Local protects endangered species in SW China: sees population increase

Yu Wenwu, a resident in the Weixi Lisu Autonomous County, southwest China’s Yunnan province, has made endeavors to protect the black snub-nosed monkey, referred to as the Yunnan golden hair monkey by locals, at the Baima Snow Mountain Nature Reserve.

Yu Wenwu and a researcher conduct survey on the black snub-nosed monkey. (Photo/Lai Jiandong)

Since 2011, Yu has fed the monkeys on complementary food mainly consisting of Chinese usnea and cabbage in the morning, pumpkin seeds and peanuts in the afternoon, so that they could become healthier and stronger under the care of the staff members at the nature reserve.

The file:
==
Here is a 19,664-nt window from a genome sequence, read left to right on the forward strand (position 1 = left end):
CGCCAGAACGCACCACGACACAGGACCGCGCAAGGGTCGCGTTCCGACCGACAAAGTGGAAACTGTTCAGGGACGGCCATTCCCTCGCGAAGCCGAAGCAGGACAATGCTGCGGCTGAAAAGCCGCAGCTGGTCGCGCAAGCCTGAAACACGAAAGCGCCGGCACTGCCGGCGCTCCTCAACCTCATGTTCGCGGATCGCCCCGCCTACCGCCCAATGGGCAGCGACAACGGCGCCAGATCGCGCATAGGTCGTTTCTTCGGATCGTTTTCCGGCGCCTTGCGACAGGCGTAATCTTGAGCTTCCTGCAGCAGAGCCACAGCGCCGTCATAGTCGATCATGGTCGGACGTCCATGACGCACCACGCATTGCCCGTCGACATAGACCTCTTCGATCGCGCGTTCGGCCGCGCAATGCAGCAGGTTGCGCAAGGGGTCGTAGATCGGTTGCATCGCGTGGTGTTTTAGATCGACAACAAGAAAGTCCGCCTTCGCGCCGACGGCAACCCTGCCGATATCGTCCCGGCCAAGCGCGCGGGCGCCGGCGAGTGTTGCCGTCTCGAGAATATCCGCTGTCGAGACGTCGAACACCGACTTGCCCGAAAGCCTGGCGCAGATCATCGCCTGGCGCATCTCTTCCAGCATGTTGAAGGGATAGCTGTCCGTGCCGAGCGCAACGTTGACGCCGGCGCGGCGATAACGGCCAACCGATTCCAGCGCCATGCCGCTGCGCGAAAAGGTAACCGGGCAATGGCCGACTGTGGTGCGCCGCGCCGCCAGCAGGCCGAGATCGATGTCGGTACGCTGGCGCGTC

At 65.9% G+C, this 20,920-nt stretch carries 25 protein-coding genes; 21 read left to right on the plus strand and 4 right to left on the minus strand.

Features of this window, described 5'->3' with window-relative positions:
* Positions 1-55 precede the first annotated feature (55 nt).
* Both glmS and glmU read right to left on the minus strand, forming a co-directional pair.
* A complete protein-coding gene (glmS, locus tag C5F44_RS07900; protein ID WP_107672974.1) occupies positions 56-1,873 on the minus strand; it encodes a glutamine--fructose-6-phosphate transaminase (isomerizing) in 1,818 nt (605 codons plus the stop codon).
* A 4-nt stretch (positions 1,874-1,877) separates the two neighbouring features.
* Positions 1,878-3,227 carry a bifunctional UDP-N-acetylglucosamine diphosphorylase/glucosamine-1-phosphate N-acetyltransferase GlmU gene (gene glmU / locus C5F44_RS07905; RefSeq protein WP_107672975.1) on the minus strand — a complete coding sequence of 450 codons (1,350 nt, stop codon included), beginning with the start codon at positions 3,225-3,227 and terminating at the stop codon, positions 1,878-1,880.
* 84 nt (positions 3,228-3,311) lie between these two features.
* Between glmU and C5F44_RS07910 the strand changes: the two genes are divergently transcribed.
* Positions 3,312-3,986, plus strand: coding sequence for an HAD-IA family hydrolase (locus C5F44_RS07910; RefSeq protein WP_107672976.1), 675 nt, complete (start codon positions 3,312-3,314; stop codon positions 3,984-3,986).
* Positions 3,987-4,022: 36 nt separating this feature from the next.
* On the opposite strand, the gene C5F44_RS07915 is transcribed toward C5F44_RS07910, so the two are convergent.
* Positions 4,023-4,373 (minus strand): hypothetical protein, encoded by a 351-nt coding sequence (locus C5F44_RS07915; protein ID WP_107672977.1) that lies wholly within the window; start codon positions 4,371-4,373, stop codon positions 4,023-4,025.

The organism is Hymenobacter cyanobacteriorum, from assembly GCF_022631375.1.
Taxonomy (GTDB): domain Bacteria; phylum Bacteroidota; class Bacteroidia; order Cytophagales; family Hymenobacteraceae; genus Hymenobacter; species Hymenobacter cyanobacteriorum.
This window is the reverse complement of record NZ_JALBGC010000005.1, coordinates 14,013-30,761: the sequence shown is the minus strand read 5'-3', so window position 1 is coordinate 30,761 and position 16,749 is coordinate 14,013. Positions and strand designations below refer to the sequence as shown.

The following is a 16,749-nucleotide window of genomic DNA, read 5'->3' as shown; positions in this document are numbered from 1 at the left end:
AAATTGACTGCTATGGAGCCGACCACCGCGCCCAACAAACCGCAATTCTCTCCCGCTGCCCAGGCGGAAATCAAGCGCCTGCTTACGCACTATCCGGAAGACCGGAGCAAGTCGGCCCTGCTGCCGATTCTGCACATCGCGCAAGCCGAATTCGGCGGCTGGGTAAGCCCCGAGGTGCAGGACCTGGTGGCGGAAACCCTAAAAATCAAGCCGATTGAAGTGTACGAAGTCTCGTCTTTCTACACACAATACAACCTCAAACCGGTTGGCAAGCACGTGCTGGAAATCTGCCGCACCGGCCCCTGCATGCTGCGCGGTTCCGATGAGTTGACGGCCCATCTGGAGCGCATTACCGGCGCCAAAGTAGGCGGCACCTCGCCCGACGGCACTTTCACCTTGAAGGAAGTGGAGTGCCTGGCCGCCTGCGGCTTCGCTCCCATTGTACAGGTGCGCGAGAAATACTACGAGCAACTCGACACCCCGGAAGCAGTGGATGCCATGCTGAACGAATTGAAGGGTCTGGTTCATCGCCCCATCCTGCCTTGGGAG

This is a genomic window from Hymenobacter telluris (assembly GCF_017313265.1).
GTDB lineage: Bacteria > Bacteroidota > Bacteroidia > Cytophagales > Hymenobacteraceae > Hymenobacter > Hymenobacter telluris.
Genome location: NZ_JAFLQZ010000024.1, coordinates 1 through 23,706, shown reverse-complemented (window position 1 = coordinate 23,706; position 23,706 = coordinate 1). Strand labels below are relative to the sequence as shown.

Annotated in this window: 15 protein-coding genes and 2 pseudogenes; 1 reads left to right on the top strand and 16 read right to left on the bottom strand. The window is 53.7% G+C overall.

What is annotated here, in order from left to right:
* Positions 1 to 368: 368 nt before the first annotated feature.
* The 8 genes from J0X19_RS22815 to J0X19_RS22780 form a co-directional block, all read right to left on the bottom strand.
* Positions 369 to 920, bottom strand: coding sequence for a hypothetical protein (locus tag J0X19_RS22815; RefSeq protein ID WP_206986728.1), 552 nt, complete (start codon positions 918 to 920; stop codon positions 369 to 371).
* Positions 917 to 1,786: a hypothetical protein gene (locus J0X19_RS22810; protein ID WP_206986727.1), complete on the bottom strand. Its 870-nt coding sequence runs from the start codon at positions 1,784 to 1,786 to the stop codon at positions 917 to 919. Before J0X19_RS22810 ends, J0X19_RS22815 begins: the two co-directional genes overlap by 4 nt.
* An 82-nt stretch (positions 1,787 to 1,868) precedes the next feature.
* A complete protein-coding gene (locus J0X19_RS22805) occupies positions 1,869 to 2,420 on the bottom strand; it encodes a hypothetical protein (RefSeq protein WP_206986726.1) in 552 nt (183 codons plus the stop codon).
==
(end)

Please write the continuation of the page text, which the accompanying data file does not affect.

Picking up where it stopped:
“I need to feed them in various places to suit their habits of foraging and try to distribute the food in case the animals get into fights for it,” Yu said.

Along with feeding the monkeys, Yu also needs to collect and test the feces of the animals in order to keep track of their physical conditions and provide proper treatment if necessary.

(Photo via Yunnan Forestry and Grassland Administration)

Female monkeys usually conceive every two years, which is not an easy thing for the endangered species, but with the efforts of Yu and other workers there has been an increase in births.

The number of Yunnan snub-nosed monkeys in the Weixi Lisu Autonomous County under the nature reserve has risen to over 1,300 from about 300 or 400 at the very beginning, Yu pointed out.

While protecting the species, Yu has also received steady income from the work.

According to Yu, with a monthly income of 1,700 yuan for taking care of the monkeys and an annual subsidy of 9,000 yuan for protecting the forest, he is able to lift his family out of poverty.